With the mounting number of cancer survivors, the complications following cancer treatment become novel conundrums and starve for countermeasures. Intravenous immunoglobulin (IVIg) is a purified preparation for immune-deficient and autoimmune conditions.
Here, we investigated whether IVIg could be employed to fight against radiation injuries and explored the underlying mechanism.
Hematopoietic or gastrointestinal (GI) tract toxicity was induced by total body or abdominal local irradiation. High-throughput sequencing was performed to analyze the gut microbiota configurations and gene expression profile of small intestine. The untargeted metabolomics of gut microbiome was assessed by liquid chromatography coupled to tandem mass spectrometry (LC-MS/MS) analyses. Hydrodynamic-based gene delivery was used to knockdown the target genes in vivo.
Intravenous injection of IVIg protected against radiation-induced hematopoietic and GI tract toxicity in female mice but not in males. IVIg structured sex-characteristic gut microbiota configurations in abdominal irradiated mice. The irradiation enriched gut Lachnospiraceae in female mice but reduced those in males. IVIg injection combined with oral gavage of Lachnospiraceae or its metabolite hypoxanthine, alleviated radiation toxicity in male mice however, Lachnospiraceae or hypoxanthine alone failed to ameliorate the injuries. Abdominal local irradiation drove sex-distinct gene expression signatures in small intestine. Mechanistic investigation showed that replenishment of Lachnospiraceae or hypoxanthine offset abdominal radiation-reduced PLD1 expression in male mice. In females, irradiation elevated PLD1 expression. Deletion of PLD1 in GI tract of female mice erased the radioprotective effects of IVIg.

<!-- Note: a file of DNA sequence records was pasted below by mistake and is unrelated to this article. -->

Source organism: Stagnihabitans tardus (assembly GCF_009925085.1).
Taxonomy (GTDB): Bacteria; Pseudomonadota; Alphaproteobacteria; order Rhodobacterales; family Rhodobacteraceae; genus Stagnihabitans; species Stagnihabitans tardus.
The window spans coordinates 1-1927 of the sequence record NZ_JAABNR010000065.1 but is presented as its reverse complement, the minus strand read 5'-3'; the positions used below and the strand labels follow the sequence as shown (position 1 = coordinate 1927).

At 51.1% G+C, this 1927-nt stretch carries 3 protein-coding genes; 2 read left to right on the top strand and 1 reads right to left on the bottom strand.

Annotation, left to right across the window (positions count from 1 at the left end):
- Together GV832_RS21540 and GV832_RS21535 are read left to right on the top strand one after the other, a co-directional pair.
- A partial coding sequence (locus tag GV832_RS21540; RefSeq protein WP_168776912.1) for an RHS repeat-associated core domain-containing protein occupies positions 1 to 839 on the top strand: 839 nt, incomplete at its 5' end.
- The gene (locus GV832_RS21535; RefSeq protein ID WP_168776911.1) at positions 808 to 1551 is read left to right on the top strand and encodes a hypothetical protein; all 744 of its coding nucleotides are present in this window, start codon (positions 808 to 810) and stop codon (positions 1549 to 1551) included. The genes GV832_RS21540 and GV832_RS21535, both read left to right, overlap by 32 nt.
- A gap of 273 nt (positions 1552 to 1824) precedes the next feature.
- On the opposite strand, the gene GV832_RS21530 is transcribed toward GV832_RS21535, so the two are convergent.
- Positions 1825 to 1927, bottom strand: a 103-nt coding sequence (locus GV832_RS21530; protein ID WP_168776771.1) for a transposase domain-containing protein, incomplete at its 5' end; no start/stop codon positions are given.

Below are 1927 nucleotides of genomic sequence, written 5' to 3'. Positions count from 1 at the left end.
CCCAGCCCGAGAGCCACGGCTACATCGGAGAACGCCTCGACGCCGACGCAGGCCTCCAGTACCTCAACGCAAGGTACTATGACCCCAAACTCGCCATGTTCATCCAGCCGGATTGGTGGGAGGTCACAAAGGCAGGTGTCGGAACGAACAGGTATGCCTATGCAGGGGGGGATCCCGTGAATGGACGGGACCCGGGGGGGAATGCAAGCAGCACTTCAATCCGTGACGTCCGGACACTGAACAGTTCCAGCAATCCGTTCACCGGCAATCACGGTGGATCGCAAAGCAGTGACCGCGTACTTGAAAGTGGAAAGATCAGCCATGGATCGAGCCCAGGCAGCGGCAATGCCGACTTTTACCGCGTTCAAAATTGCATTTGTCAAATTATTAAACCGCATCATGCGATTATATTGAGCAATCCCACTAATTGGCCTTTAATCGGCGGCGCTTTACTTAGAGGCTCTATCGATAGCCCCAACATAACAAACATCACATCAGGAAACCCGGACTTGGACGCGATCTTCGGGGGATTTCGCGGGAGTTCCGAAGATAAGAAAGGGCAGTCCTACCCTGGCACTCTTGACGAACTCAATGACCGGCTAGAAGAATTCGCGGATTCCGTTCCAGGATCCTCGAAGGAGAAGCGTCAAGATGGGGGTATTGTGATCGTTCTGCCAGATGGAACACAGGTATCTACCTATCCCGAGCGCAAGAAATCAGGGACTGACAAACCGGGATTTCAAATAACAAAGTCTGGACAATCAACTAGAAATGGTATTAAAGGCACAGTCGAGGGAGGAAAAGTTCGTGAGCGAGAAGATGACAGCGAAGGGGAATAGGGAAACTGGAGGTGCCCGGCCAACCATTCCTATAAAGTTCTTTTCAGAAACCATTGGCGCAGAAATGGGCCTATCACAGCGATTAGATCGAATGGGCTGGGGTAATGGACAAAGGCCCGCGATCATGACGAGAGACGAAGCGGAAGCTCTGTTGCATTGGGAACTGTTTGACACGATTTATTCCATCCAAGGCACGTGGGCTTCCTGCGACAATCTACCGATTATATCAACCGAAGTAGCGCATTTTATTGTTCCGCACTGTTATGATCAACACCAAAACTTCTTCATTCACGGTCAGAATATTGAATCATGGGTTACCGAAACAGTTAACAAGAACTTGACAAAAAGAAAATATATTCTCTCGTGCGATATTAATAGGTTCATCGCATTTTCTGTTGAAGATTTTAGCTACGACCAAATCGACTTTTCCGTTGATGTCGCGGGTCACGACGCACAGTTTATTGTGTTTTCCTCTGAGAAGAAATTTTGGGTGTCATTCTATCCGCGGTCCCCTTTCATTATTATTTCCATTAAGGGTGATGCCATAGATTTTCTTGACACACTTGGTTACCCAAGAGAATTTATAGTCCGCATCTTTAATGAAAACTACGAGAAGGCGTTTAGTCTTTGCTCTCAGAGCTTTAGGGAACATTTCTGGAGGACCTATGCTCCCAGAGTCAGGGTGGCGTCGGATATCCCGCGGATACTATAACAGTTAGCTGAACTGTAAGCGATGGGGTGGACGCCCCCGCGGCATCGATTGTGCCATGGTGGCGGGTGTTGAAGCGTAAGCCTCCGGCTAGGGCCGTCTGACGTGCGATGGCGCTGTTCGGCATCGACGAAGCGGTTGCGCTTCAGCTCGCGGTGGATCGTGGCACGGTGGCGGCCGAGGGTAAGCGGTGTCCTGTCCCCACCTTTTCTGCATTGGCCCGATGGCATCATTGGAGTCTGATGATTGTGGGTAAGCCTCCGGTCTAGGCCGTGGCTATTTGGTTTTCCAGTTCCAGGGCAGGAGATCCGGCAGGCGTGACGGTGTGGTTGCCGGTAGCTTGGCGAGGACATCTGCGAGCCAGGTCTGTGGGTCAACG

IVIg battles against radiation injuries in a sex-specific, gut microbiome-dependent way through Lachnospiraceae/hypoxanthine/PLD1 axis. Our findings provide a sex-precise therapeutic avenue to improve the prognosis of cancer patients with radiotherapy in pre-clinical settings.